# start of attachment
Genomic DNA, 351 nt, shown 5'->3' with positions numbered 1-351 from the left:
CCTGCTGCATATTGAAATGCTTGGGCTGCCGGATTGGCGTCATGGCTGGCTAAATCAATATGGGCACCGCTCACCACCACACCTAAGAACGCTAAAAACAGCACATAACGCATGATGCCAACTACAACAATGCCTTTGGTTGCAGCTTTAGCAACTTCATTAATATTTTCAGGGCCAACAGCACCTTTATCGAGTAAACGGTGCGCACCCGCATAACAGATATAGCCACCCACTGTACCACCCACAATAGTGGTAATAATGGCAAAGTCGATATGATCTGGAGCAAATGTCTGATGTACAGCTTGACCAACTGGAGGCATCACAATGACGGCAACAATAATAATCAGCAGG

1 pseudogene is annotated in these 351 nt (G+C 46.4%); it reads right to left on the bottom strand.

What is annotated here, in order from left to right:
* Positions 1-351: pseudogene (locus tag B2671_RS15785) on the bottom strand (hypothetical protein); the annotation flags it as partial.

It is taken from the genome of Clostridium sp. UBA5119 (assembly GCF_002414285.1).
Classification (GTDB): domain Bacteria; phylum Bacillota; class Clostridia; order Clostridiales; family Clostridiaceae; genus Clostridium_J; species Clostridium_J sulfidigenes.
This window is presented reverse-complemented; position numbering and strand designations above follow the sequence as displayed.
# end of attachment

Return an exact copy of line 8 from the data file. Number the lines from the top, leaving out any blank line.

This window is presented reverse-complemented; position numbering and strand designations above follow the sequence as displayed.